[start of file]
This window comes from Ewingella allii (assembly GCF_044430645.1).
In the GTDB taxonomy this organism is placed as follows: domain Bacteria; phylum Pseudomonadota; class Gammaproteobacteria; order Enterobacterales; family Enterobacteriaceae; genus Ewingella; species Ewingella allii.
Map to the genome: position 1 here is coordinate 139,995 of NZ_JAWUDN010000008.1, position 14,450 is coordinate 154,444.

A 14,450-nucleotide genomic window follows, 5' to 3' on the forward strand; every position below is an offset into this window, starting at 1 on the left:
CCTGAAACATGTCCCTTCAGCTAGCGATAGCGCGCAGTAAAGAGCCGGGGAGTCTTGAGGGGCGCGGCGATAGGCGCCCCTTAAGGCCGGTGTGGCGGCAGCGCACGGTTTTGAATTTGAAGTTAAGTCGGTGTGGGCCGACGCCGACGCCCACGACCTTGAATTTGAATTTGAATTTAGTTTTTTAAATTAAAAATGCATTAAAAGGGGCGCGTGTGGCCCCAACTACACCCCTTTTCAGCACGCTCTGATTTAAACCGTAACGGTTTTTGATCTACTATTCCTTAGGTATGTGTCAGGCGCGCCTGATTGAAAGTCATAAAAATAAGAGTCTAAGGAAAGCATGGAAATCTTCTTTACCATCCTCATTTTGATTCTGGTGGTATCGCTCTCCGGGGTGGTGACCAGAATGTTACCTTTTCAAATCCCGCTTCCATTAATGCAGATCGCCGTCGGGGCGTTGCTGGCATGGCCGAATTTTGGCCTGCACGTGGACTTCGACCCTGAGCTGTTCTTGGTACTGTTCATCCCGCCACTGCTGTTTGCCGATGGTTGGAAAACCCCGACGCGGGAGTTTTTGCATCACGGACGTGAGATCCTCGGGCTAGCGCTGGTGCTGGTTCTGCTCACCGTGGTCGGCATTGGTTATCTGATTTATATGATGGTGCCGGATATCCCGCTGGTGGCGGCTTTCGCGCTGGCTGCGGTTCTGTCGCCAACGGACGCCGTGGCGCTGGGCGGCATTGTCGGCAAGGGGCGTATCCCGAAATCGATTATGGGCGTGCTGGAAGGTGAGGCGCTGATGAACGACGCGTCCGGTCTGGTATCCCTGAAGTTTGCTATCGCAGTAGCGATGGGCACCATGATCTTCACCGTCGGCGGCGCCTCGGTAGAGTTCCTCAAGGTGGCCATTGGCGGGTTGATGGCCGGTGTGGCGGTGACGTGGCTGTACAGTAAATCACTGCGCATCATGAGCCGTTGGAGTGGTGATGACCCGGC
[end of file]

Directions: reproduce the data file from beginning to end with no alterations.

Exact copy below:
This window comes from Ewingella allii (assembly GCF_044430645.1).
In the GTDB taxonomy this organism is placed as follows: domain Bacteria; phylum Pseudomonadota; class Gammaproteobacteria; order Enterobacterales; family Enterobacteriaceae; genus Ewingella; species Ewingella allii.
Map to the genome: position 1 here is coordinate 139,995 of NZ_JAWUDN010000008.1, position 14,450 is coordinate 154,444.

A 14,450-nucleotide genomic window follows, 5' to 3' on the forward strand; every position below is an offset into this window, starting at 1 on the left:
CCTGAAACATGTCCCTTCAGCTAGCGATAGCGCGCAGTAAAGAGCCGGGGAGTCTTGAGGGGCGCGGCGATAGGCGCCCCTTAAGGCCGGTGTGGCGGCAGCGCACGGTTTTGAATTTGAAGTTAAGTCGGTGTGGGCCGACGCCGACGCCCACGACCTTGAATTTGAATTTGAATTTAGTTTTTTAAATTAAAAATGCATTAAAAGGGGCGCGTGTGGCCCCAACTACACCCCTTTTCAGCACGCTCTGATTTAAACCGTAACGGTTTTTGATCTACTATTCCTTAGGTATGTGTCAGGCGCGCCTGATTGAAAGTCATAAAAATAAGAGTCTAAGGAAAGCATGGAAATCTTCTTTACCATCCTCATTTTGATTCTGGTGGTATCGCTCTCCGGGGTGGTGACCAGAATGTTACCTTTTCAAATCCCGCTTCCATTAATGCAGATCGCCGTCGGGGCGTTGCTGGCATGGCCGAATTTTGGCCTGCACGTGGACTTCGACCCTGAGCTGTTCTTGGTACTGTTCATCCCGCCACTGCTGTTTGCCGATGGTTGGAAAACCCCGACGCGGGAGTTTTTGCATCACGGACGTGAGATCCTCGGGCTAGCGCTGGTGCTGGTTCTGCTCACCGTGGTCGGCATTGGTTATCTGATTTATATGATGGTGCCGGATATCCCGCTGGTGGCGGCTTTCGCGCTGGCTGCGGTTCTGTCGCCAACGGACGCCGTGGCGCTGGGCGGCATTGTCGGCAAGGGGCGTATCCCGAAATCGATTATGGGCGTGCTGGAAGGTGAGGCGCTGATGAACGACGCGTCCGGTCTGGTATCCCTGAAGTTTGCTATCGCAGTAGCGATGGGCACCATGATCTTCACCGTCGGCGGCGCCTCGGTAGAGTTCCTCAAGGTGGCCATTGGCGGGTTGATGGCCGGTGTGGCGGTGACGTGGCTGTACAGTAAATCACTGCGCATCATGAGCCGTTGGAGTGGTGATGACCCGGC